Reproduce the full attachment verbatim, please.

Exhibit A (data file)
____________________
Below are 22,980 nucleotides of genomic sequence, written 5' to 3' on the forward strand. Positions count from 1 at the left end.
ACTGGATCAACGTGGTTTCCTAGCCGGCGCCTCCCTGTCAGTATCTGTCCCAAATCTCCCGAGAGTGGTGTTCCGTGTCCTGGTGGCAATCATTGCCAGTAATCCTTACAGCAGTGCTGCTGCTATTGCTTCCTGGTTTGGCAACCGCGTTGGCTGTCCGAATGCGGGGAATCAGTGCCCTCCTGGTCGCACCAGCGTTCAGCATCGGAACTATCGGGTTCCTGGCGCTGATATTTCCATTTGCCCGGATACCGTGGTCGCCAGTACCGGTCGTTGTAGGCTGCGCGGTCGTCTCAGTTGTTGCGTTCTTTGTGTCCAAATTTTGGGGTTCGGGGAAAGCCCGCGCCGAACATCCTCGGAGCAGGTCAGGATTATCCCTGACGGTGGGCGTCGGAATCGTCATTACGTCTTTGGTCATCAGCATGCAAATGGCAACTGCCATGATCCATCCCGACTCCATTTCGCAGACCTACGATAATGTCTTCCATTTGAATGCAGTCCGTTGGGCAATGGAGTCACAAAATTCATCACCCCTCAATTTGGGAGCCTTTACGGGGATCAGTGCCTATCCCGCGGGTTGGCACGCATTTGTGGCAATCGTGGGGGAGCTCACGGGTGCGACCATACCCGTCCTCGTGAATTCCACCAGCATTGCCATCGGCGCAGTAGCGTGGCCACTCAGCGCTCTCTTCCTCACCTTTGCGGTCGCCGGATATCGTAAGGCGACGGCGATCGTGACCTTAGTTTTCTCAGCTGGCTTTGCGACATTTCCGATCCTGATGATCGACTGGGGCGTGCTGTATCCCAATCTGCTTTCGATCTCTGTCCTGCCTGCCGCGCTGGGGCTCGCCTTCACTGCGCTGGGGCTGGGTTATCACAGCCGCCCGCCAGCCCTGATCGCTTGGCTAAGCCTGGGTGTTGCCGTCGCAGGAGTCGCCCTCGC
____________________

Below are 22,980 nucleotides of genomic sequence, written 5' to 3' on the forward strand. Positions count from 1 at the left end.
ACTGGATCAACGTGGTTTCCTAGCCGGCGCCTCCCTGTCAGTATCTGTCCCAAATCTCCCGAGAGTGGTGTTCCGTGTCCTGGTGGCAATCATTGCCAGTAATCCTTACAGCAGTGCTGCTGCTATTGCTTCCTGGTTTGGCAACCGCGTTGGCTGTCCGAATGCGGGGAATCAGTGCCCTCCTGGTCGCACCAGCGTTCAGCATCGGAACTATCGGGTTCCTGGCGCTGATATTTCCATTTGCCCGGATACCGTGGTCGCCAGTACCGGTCGTTGTAGGCTGCGCGGTCGTCTCAGTTGTTGCGTTCTTTGTGTCCAAATTTTGGGGTTCGGGGAAAGCCCGCGCCGAACATCCTCGGAGCAGGTCAGGATTATCCCTGACGGTGGGCGTCGGAATCGTCATTACGTCTTTGGTCATCAGCATGCAAATGGCAACTGCCATGATCCATCCCGACTCCATTTCGCAGACCTACGATAATGTCTTCCATTTGAATGCAGTCCGTTGGGCAATGGAGTCACAAAATTCATCACCCCTCAATTTGGGAGCCTTTACGGGGATCAGTGCCTATCCCGCGGGTTGGCACGCATTTGTGGCAATCGTGGGGGAGCTCACGGGTGCGACCATACCCGTCCTCGTGAATTCCACCAGCATTGCCATCGGCGCAGTAGCGTGGCCACTCAGCGCTCTCTTCCTCACCTTTGCGGTCGCCGGATATCGTAAGGCGACGGCGATCGTGACCTTAGTTTTCTCAGCTGGCTTTGCGACATTTCCGATCCTGATGATCGACTGGGGCGTGCTGTATCCCAATCTGCTTTCGATCTCTGTCCTGCCTGCCGCGCTGGGGCTCGCCTTCACTGCGCTGGGGCTGGGTTATCACAGCCGCCCGCCAGCCCTGATCGCTTGGCTAAGCCTGGGTGTTGCCGTCGCAGGAGTCGCCCTCGC